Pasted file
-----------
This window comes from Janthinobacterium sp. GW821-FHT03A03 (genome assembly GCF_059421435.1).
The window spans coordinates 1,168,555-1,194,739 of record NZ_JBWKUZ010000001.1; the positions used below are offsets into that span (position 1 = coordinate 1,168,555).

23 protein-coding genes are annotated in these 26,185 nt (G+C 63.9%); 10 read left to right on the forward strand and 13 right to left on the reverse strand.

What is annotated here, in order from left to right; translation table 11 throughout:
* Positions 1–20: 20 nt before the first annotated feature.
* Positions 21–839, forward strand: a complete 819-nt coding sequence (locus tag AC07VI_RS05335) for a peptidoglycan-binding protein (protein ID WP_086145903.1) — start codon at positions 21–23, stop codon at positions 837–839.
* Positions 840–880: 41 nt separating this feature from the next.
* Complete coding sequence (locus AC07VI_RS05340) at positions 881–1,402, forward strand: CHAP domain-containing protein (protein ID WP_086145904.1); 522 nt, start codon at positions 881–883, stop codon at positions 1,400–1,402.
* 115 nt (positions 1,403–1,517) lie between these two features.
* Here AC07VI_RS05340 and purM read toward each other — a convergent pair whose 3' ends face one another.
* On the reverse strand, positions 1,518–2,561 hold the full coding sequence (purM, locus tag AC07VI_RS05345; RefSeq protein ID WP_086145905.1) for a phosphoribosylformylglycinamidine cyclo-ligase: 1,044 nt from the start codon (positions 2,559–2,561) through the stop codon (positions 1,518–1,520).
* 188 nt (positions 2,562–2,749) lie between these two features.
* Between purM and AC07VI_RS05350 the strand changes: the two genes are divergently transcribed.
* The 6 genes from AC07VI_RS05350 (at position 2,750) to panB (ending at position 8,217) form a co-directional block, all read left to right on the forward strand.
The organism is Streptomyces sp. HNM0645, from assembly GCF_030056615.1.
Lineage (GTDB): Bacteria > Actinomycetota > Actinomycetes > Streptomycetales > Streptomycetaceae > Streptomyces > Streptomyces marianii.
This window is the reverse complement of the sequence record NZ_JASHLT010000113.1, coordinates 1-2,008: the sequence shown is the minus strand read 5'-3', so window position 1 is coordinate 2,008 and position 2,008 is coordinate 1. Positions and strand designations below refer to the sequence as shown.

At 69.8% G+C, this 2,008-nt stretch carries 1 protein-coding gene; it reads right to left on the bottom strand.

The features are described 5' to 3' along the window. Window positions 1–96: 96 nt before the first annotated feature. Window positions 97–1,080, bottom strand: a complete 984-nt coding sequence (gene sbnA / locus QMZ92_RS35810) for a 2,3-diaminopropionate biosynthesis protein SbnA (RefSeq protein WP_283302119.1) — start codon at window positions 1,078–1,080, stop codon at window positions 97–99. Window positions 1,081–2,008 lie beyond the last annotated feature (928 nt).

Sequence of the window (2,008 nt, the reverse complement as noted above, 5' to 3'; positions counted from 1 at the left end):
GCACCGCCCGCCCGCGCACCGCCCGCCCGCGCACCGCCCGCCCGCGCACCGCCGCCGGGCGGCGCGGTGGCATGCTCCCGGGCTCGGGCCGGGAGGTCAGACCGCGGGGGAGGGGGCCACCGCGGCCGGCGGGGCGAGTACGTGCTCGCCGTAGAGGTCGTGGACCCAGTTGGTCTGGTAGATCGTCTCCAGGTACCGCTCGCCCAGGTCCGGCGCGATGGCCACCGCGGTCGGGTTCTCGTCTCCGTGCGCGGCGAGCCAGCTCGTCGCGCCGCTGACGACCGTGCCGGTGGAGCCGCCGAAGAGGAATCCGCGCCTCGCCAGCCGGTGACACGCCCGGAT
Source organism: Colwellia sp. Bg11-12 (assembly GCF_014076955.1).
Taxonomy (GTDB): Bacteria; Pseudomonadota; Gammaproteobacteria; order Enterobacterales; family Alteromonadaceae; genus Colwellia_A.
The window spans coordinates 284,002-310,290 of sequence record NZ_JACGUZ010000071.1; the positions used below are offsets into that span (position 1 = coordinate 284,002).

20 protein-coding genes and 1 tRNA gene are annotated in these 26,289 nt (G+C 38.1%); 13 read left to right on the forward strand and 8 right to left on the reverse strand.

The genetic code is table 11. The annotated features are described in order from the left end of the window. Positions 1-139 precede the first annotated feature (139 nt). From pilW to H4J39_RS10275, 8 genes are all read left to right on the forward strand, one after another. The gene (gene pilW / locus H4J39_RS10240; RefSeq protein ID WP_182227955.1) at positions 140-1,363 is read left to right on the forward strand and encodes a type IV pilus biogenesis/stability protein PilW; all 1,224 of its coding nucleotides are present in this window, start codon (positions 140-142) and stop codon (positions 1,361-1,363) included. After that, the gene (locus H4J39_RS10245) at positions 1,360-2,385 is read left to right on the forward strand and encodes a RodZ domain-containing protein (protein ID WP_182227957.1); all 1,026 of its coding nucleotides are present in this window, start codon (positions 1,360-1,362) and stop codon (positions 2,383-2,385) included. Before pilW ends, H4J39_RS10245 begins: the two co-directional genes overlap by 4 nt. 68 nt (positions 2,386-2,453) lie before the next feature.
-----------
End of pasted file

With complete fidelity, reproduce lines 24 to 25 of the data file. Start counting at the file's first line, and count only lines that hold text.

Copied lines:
The window spans coordinates 284,002-310,290 of sequence record NZ_JACGUZ010000071.1; the positions used below are offsets into that span (position 1 = coordinate 284,002).

20 protein-coding genes and 1 tRNA gene are annotated in these 26,289 nt (G+C 38.1%); 13 read left to right on the forward strand and 8 right to left on the reverse strand.